Throughout his entire career, Marshall battled for access. Without free access, he couldn’t do what he did – breathe in the moments and freeze them on film. — Joel Selvin, in the introduction

This is a photo book that highlights the importance of access; not of being friends with the musicians that you shoot (though of course that happens), but having enough trust from them that they will let you into their most intimate moments. Marshall is most famous for the moments he captured on stage, in live shots, but his genius is highlighted in this collection in the behind-the-scenes shots — evidence of the trust that the Rolling Stones had for him. The book opens with a two page black and white shot of Mick Taylor, eyes closed, cigarette in his lips, hands blurred in motion on his guitar, and it is a perfect example, so early on, of what Marshall was doing and had the ability to do: a single moment, captured.

The Stones’ ’72 tour is legendary in rock and roll, setting a standard for performance and debauchery that musicians may still be trying to achieve. The glory of this book, in the first two sections — the studio, and “behind the scenes” — is how still everyone is. It’s a book of moments, to repeat myself, and the stillness of this band that was never still, is extraordinary in its capture of the minutes before things happened, and in giving those minutes weight. How the band lived is central to Marshall’s photos; not the facade of their stage personas, but the moments when they were completely unguarded. There are several behind the scenes photos of an unaware Mick Jagger, face completely open and unguarded, that are staggering images, ones I’ve never seen before even as a fan of Marshall’s work and the Stones.

What makes this book all the more impressive to me is that Marshall worked with film. The clarity of the images, the sharpness of light, never missing anything because you were mis-metered. It’s a tribute to Marshall’s genius, not just artistic but technical; I couldn’t do what he did on film, even with years of practice. The story of the Stones’ ’72 tour is well-known, but this book is the director’s commentary, the secrets you didn’t know. It’s a marvel, and it marks Marshall as the genius that he was.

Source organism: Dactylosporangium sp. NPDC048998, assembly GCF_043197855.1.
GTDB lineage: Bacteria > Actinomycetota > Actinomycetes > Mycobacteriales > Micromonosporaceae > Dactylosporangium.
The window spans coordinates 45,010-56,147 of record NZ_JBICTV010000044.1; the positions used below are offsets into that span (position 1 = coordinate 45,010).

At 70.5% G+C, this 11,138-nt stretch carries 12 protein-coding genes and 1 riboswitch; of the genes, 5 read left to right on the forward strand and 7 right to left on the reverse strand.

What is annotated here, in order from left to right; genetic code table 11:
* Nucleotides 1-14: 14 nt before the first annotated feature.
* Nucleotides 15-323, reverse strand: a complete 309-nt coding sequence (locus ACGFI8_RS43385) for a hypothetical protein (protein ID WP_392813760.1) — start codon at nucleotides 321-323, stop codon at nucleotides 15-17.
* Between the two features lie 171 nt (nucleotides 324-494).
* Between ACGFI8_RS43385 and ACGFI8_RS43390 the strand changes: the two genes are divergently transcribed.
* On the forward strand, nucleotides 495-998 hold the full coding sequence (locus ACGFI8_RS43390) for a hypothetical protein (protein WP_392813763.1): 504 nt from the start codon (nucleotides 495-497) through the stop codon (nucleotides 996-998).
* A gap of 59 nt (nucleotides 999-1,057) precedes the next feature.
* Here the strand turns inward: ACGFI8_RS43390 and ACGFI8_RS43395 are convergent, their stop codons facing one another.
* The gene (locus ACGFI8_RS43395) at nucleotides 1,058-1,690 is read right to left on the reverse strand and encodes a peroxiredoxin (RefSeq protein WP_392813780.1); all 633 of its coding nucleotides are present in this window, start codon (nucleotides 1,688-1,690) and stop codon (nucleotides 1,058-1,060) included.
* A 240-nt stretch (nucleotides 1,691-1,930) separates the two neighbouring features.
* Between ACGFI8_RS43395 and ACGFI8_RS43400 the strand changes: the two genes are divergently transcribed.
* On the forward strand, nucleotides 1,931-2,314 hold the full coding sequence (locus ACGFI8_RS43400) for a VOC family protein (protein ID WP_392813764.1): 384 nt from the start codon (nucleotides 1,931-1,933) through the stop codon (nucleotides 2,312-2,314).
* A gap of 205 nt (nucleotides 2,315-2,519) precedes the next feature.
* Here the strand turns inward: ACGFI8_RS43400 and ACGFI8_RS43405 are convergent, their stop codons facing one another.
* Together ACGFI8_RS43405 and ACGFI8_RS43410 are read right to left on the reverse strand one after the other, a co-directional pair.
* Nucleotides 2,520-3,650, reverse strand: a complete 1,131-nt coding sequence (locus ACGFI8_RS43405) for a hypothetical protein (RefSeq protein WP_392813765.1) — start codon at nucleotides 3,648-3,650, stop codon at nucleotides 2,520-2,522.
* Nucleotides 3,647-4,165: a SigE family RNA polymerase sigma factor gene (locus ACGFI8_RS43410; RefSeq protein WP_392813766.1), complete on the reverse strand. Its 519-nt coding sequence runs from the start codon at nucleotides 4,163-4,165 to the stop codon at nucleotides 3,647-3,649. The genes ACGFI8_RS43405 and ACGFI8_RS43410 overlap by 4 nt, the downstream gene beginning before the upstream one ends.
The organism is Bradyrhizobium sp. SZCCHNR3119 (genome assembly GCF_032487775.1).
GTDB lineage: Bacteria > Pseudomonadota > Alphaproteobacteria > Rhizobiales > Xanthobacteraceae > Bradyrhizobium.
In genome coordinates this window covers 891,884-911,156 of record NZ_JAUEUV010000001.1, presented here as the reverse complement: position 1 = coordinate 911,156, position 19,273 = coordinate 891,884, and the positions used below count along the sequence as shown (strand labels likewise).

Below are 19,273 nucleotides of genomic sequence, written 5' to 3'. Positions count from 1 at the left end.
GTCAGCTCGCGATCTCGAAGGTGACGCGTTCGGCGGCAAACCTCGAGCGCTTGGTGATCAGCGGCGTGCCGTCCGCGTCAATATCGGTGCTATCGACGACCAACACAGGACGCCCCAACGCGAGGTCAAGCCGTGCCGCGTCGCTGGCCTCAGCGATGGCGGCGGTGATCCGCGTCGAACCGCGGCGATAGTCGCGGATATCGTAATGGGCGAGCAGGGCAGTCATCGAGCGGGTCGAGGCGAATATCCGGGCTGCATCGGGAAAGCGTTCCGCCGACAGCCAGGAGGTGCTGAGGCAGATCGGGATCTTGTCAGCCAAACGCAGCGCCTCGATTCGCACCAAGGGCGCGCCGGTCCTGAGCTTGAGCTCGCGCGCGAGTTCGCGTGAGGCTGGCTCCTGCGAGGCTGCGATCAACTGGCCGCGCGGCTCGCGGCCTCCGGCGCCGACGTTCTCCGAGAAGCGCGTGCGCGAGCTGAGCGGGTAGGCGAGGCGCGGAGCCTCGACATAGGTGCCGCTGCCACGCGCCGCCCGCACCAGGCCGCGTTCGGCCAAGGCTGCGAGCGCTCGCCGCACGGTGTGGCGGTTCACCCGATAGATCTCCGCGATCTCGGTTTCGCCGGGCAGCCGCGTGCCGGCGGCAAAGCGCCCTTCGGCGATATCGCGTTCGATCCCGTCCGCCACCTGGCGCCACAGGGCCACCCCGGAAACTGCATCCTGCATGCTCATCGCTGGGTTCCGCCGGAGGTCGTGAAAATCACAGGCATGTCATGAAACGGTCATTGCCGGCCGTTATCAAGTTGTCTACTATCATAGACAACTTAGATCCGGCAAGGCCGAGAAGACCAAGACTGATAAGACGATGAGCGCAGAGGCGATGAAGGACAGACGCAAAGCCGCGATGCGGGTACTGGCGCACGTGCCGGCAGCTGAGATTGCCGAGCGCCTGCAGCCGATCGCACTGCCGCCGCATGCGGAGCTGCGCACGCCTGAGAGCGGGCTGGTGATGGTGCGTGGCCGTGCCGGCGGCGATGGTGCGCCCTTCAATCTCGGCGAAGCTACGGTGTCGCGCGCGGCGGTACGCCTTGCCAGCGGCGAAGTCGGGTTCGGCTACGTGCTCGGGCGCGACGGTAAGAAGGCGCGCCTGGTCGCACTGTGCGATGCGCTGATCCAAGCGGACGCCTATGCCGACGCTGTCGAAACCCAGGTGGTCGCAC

Recommended for all music photographers. 4 stars.

tame impala @ cat’s cradle

tame impala @ cat's cradle

tame impala @ cat's cradle

tame impala @ cat's cradle

I wrote about the Tame Impala show for Speakers In Code. Full set is here.

(Credentials courtesy Shelley at Modular People, and I was genuinely grateful for the barrier / photo pit at the Cradle last night, because I didn’t have to fight in the sold-out, hyped-up, very fun crowd to get good shots. I have become that person. I’m going to own it. It was a no-DSLRs-unless-you-have-credentials show, which don’t happen much at the Cradle, but it was kind of nice. I felt special. And smug, a little. Whoops.)

frontier ruckus @ local 506

frontier ruckus @ local 506

frontier ruckus @ local 506

The thing about Frontier Ruckus is that everything about their music is dense; their new record, Eternity Of Dimming, features over 50,000 words in the lyrics of 20 songs. Matthew Milia knows how to make words work for him. His lyrics are visceral, raw, intimate, and always the perfect word at the perfect time. What I had never noticed before last night’s show, though, is how much Frontier Ruckus uses Milia’s voice, singing all those lyrics, as a sonic texture as much as a delivery vehicle for words. The words stop being words and melt into the songs as sounds, as syllables that are as distinct as Davey Jones’ banjo playing without meaning anything.

Thursday’s show was warm, and heavy, and light, and wonderful. It was exactly what I needed, it was a balm for my heart in the middle of winter.

frontier ruckus @ local 506

Full set here.